Ocean as an Ecosystem:
The oceans constitute nearly 70 per cent of the earth’s surface. The sea has unusual stability in temperature, salinity and gaseous content.
The upper portion of the oceanic region through which light penetrates is called euphotic zone.
The region of the ocean below the euphotic zone (below 200 metres) is called benthal. It is also known as aphotic zone. This zone is completely fee of photosynthetic organisms.
Thus, different sets of environmental conditions are present in different zones of the ocean and each zone has its own peculiar life form. Planktonic organisms are algae, diatoms, protozoa, small crustaceans and their eggs. The seashore organisms live under variable physical conditions and they are constantly under the impact of waves. Most of them are covered and exposed twice daily by the rise and fall of the tides.
Streams and Rivers:
In the rivers and streams or in the shallow water, the velocity of current is fast to keep the bottom clear. Filamentous algae and fishes are common examples of producers and consumers respectively. In the zone of deep water the velocity of water current is reduced and silt and other loose materials tend to settle at the bottom.
These are marshes and swamps which are low lying wet lands and their ecosystems are suitable for ducks and other semi-aquatic animals. Swamps also support large trees and shrubs. They have various types of environmental conditions, both aquatic and semi-aquatic. Aquatic insects, reptiles and birds are common in such regions.
Forest as an Ecosystem:
Forest ecosystem is the best example of a terrestrial ecosystem.
Like other ecosystems, there are two main components of forest ecosystem:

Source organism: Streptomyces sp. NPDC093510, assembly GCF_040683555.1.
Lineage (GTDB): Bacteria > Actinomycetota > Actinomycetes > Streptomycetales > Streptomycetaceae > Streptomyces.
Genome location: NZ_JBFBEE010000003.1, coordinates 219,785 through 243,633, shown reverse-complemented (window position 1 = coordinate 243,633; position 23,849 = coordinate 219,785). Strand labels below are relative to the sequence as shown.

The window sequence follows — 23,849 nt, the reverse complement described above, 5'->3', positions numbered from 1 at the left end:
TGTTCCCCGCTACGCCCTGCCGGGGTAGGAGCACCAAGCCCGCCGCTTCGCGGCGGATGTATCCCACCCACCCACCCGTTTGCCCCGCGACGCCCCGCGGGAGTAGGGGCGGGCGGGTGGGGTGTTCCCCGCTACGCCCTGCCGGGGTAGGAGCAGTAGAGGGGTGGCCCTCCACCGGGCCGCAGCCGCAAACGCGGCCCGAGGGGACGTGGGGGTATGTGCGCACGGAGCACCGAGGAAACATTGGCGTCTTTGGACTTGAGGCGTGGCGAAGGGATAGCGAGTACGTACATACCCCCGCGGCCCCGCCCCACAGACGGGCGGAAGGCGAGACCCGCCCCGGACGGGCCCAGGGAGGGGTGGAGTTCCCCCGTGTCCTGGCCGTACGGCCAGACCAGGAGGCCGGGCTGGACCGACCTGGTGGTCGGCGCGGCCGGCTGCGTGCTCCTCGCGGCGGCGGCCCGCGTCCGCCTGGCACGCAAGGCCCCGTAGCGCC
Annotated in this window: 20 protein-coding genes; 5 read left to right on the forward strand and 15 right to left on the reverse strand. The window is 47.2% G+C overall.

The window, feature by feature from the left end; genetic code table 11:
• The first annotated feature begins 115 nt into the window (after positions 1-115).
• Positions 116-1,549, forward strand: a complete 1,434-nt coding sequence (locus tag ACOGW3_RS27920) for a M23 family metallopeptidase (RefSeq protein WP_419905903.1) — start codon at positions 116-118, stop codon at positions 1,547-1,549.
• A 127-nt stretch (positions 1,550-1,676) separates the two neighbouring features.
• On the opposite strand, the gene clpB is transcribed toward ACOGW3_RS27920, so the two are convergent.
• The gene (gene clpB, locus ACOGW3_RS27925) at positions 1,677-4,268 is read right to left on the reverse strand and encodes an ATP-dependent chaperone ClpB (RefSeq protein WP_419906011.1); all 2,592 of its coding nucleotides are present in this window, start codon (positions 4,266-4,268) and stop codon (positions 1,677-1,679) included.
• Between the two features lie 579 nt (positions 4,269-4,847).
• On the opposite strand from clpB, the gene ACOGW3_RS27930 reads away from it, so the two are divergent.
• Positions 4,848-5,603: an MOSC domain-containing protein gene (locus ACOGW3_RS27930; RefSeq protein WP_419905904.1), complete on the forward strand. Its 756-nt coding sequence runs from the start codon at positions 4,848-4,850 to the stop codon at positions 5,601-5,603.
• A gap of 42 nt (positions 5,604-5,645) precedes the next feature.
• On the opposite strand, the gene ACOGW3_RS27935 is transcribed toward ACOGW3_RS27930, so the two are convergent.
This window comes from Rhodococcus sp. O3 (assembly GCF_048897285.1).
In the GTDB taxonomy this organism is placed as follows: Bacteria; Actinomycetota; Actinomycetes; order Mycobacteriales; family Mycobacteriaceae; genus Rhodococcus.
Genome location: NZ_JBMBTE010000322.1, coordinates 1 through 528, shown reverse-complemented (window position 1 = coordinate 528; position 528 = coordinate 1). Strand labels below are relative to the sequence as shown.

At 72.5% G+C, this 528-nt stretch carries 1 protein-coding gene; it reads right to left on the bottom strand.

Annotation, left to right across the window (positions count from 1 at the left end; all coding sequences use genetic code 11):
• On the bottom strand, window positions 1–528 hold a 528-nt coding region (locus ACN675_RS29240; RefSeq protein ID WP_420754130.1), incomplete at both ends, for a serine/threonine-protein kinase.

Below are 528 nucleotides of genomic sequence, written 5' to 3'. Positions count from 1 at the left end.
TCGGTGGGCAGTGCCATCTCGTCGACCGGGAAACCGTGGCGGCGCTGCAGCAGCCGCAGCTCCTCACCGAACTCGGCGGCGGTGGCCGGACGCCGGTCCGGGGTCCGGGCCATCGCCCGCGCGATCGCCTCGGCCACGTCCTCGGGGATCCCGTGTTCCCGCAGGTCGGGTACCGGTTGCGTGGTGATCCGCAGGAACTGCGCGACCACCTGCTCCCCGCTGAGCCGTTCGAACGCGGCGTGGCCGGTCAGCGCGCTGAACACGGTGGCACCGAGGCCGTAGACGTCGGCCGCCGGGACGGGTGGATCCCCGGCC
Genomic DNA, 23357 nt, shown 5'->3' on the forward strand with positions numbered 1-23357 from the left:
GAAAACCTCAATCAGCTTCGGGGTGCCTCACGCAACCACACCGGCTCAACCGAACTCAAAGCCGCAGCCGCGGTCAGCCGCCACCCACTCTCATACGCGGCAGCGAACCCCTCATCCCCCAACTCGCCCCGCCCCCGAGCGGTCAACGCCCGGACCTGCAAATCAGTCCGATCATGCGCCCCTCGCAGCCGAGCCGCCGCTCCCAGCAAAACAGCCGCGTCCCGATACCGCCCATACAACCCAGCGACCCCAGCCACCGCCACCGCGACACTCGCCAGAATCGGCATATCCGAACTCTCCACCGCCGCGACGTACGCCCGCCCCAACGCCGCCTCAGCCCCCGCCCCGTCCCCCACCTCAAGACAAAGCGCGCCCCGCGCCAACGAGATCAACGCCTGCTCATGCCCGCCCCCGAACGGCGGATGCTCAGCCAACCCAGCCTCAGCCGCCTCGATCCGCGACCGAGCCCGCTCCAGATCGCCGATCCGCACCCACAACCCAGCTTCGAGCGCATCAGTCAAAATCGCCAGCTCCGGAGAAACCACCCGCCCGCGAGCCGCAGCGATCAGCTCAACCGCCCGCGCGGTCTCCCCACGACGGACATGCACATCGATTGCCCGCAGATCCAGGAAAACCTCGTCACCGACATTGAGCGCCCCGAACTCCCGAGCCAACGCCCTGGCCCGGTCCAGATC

(A) Abiotic component
(B) Biotic component.
(A) Abiotic component:
In a forest ecosystem soil, moisture, air and sunlight form the abiotic or physical component.
(B) Biotic component:
There are three important classes of biotic components:
3. Decomposers and transformers.
All the green plants of a forest are producers. They are the main sources of food for all the animals. There are several layers of vegetation in the forest. The plants of top stratum are angiospermous and gymnospermous trees. These plants utilize radiant energy of sun to the greatest extent. Below the level of trees there is layer of shrubs which consume light energy of low intensity coming through trees. Just below the shrubs there are grasses, herbs, lichens and mosses. These also manufacture food. These plants get least light.
There are a number of consumers in an old dense forest. Consumers of first order in the forest are grasshoppers, rabbit, deer, monkey, birds and many other wild herbivorous animals which utilize plants directly as their food. Secondary consumers are wolves, pythons, and jackals etc. which consume the flesh of herbivores. Lion, tiger, hawks are the consumers of top level.
3. Decomposers and transformers:
These are micro-organisms, chiefly bacteria and fungi which attack dead bodies of producers and consumers and convert complex organic compounds into simpler inorganic compounds and elements. These free elements again return to the abiotic component and are reutilized by producers in their nutrition.
Gardens, parks, vegetable gardens and agricultural lands are the artificial or man-made ecosystems. A balanced aquarium is also an artificial ecosystem. The space capsule which lasts for limited period is also an artificial ecosystem. For longer journey the spacecraft includes all the basic components of the ecosystem, namely, producers, consumers, decomposers and abiotic components.